13 Matching Annotations
  1. Aug 2022
  2. Jun 2022
    1. Archaeology of Reading project


      The Archaeology of Reading in Early Modern Europe (AOR) uses digital technologies to enable the systematic exploration of the historical reading practices of Renaissance scholars nearly 450 years ago. This is possible through AOR’s corpus of thirty-six fully digitized and searchable versions of early printed books filled with tens of thousands of handwritten notes, left by two of the most dedicated readers of the early modern period: John Dee and Gabriel Harvey.

      Perhaps some overlap here with: - Workshop in the History of Material Texts https://pennmaterialtexts.org/about/events/ - Book Traces https://booktraces.org via Andrew Stauffer, et al. - Schoenberg Institute's Coffe with a Codex https://schoenberginstitute.org/coffee-with-a-codex/ (perhaps to a lesser degree)

  3. May 2022
    1. Thus, the sensitive seismographer of avant-garde develop-ments, Walter Benjamin, logically conceived of this scenario in 1928, of communicationwith card indices rather than books: “And even today, as the current scientific methodteaches us, the book is an archaic intermediate between two different card indexsystems. For everything substantial is found in the slip box of the researcher who wroteit and the scholar who studies in it, assimilated into its own card index.” 47
      1. Walter Benjamin, Einbahnstra ß e, in Gesammelte Schriften, vol. 4 (Frankfurt am Main: Suhrkamp Verlag, 1928/1981), 98 – 140, at 103.

      Does Walter Benjamin prefigure the idea of card indexes conversing with themselves in a communicative method similar to that of Vannevar Bush's Memex?

      This definitely sounds like the sort of digital garden inter-communication afforded by the Anagora as suggested by @Flancian.

    1. Everyone is overloaded with information thanks to the digital revolution, so—the PKM people tell us—we need new software and systems to survive and thrive.

      Information overload goes back much further in history than the digital revolution. I might argue that information managers have tamed large portions of the beast already and we've forgotten many of the methods and as a result we're now either reinventing or rediscovering them as we transfer them to the digital space.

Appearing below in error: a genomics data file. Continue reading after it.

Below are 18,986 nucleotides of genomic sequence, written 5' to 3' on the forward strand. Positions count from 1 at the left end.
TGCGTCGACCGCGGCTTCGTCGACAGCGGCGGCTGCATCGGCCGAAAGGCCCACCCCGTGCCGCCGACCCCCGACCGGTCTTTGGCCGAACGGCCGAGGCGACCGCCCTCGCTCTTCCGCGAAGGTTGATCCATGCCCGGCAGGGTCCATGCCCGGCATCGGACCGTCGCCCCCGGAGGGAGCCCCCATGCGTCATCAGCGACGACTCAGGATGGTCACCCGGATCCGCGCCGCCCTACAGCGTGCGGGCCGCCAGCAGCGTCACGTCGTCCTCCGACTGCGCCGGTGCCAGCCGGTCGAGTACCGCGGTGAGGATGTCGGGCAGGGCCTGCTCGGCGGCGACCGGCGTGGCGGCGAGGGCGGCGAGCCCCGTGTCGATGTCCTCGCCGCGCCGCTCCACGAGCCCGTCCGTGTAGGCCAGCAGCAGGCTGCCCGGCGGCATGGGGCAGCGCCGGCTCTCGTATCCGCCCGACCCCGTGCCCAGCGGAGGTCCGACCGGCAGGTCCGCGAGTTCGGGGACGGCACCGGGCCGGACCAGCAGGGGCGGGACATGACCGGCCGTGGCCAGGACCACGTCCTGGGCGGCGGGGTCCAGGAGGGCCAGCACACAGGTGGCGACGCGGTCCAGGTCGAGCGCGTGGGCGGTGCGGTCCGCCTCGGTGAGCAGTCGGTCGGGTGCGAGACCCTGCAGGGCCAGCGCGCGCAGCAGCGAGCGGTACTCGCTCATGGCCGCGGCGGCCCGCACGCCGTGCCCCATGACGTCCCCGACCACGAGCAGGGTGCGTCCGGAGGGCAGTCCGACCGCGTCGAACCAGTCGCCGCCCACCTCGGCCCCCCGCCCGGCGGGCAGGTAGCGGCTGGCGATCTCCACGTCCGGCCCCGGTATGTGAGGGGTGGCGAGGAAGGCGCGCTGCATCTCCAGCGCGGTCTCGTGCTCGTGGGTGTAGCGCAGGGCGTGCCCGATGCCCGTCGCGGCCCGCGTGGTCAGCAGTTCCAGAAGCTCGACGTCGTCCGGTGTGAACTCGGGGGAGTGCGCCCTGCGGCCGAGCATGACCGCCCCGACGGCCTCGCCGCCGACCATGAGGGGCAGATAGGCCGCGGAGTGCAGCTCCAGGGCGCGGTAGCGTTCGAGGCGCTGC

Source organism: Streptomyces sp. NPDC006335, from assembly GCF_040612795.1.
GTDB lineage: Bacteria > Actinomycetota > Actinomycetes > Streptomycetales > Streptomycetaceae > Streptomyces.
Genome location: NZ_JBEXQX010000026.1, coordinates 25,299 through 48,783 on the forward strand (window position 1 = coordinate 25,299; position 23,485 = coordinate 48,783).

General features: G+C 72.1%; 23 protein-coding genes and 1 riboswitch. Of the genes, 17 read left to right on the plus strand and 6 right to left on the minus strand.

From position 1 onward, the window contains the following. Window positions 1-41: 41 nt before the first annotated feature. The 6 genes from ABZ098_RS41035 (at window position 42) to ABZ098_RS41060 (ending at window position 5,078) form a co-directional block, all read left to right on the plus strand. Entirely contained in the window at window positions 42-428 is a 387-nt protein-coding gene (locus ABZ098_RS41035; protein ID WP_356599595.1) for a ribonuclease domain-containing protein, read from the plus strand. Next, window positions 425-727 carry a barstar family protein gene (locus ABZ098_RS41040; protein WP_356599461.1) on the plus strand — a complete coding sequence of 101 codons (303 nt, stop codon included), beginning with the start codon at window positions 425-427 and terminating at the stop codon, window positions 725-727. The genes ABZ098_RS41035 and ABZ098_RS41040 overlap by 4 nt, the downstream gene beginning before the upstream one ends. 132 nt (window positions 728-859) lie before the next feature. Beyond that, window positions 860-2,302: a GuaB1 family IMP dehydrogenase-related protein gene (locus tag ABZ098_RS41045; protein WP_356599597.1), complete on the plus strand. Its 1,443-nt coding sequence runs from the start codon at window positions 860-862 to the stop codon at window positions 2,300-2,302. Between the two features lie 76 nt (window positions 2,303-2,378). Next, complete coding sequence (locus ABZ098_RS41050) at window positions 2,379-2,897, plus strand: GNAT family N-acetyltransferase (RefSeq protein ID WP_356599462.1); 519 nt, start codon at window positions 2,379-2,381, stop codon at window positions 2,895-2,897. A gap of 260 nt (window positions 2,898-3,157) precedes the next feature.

4. Nov 2021
  5. May 2021
  6. May 2020
  7. Mar 2017

      Very important DH work being done on Red Lining by LaDale Winling at Virginia Tech and others: (http://news.nationalgeographic.com/2016/10/housing-discrimination-redlining-maps/) Robert K. Nelson, LaDale Winling, Richard Marciano, Nathan Connolly, et al., “Mapping Inequality,” American Panorama, ed. Robert K. Nelson and Edward L. Ayers, accessed March 7, 2017, https://dsl.richmond.edu/panorama/redlining/#loc=12/37.2720/-79.9750&opacity=0.8&city=roanoke-va. (https://dsl.richmond.edu/panorama/redlining/#loc=4/36.71/-96.93&opacity=0.8)

  8. Feb 2017
    1. History and humanities more generally are dominated by the single-author article and monograph, so a system built to pool research notes may seem counterintuitive.

      Yes! In general these disciplines have long been structured around the perception that scholarship is pursued largely in solitude. It isn't really so, of course, but I love the potential of projects like this one to foreground and support collaboration and networking.

    2. The goal for the project was not to publish a completed set of sites or records, but rather to facilitate active research.

      So much potential here for transforming (overcoming) the distinctions between a repository, a tool, and an ongoing project.

  9. Jan 2017
    1. ‘Books,’ declared Thomas Edison in 1913, ‘will soon be ob-solete in the public schools. Scholars will be instructed through the eye. It is possible to teach every branch of human knowledge with the motion picture. Our school system will be completely changed inside of ten years.’57

      Thomas Edison. Love his quotes

  10. Jul 2016
    1. p. 141

      Initially, the digital humanities consisted of the curation and analysis of data that were born digital, and the digitisation and archiving projects that sought to render analogue texts and material objects into digital forms that could be organised and searched and be subjects to basic forms of overarching, automated or guided analysis, such as summary visualisations of content or connections between documents, people or places. Subsequently, its advocates have argued that the field has evolved to provide more sophisticated tools for handling, searching, linking, sharing and analysing data that seek to complement and augment existing humanities methods, and facilitate traditional forms of interpretation and theory building, rather than replacing traditional methods or providing an empiricist or positivistic approach to humanities scholarship.

      summary of history of digital humanities

  11. Dec 2015